Transforming education in the developing countries

Here is a TED Talk released today by Charles Leadbeater on the topic of education in developing countries.  He argues that the western model of education just doesn’t fit the challenges of everyday life in many of these countries.  Leadbeater provides examples of novel approaches to education around the world and considers how they might be shared with the other thousands/millions of children and adults seeking education. He argues for a “Chinese Restaurant” approach to diffusion over a McDonald’s…in other words schools share similar principles but don’t look the same.

There are Chinese restaurants everywhere, but there is no Chinese restaurant chain. Yet, everyone knows what is a Chinese restaurant. They know what to expect, even though it’ll be subtly different and the colors will be different and the name will be different. You know a Chinese restaurant when you see it. These people work with the Chinese restaurant model. Same principles, different applications and different settings. Not the McDonald’s model. The McDonald’s model scales. The Chinese restaurant model spreads.

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Transformative Social Innovation

For many, the interest in social innovation is motivated by the idea of transformation. The goal isn’t just about creating a novel solution to a social problem, its about transforming the social problem once and for all. This is not about creating ripples, this is about ‘sea change’. That’s what makes it so appealing to those who want to change the world.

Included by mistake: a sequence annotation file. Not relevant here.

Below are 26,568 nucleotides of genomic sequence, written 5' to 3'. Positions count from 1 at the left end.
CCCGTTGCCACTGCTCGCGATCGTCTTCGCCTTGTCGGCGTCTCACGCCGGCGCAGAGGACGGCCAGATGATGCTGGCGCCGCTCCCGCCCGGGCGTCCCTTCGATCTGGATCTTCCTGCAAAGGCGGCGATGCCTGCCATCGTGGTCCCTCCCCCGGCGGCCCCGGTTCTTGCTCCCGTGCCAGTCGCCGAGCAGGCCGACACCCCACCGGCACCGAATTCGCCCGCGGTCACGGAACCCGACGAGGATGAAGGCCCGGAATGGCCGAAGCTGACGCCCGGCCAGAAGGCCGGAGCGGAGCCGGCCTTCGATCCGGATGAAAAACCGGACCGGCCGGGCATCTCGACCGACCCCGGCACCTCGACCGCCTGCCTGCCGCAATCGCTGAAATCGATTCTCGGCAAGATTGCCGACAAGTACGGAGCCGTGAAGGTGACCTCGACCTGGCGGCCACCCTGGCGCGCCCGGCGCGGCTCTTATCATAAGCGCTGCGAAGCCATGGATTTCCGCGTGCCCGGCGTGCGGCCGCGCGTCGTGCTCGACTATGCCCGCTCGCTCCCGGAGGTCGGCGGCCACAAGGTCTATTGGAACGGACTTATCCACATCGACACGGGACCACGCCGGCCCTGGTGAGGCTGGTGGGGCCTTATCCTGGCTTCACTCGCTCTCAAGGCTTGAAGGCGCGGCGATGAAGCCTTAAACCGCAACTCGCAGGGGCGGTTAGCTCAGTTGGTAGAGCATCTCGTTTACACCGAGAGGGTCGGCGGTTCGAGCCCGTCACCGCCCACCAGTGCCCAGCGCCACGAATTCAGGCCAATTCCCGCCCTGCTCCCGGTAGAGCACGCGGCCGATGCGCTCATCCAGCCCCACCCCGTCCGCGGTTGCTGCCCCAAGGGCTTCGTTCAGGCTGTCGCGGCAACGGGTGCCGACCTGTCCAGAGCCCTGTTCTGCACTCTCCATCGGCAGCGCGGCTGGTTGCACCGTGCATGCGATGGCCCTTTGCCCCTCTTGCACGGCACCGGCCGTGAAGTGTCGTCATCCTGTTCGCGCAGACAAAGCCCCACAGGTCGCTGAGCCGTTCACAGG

The problem is that transforming social problems through a novel solution is incredibly difficult. A dominant strategy is one that tends to focus on diffusion. To transform a social problem is to ‘overwhelm it’ with the solution. The logic of this approach is compelling.

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Social Innovation and Transformation

For many, what distinguishes social innovation from other types of innovation is in its commitment to transform (e.g., Mumford, 2002; Goldsmith et al., 2010;Westley et al., 2006).

While there is no consensus on a universal definition, there is agreement that social innovation can bring about transformative change (Goldenberg et al., 2009, p. iv).

The idea of transformation is used differentiate social innovation from those that only result in “incremental gains” (New Zealand Social Innovation Centre, 2010).

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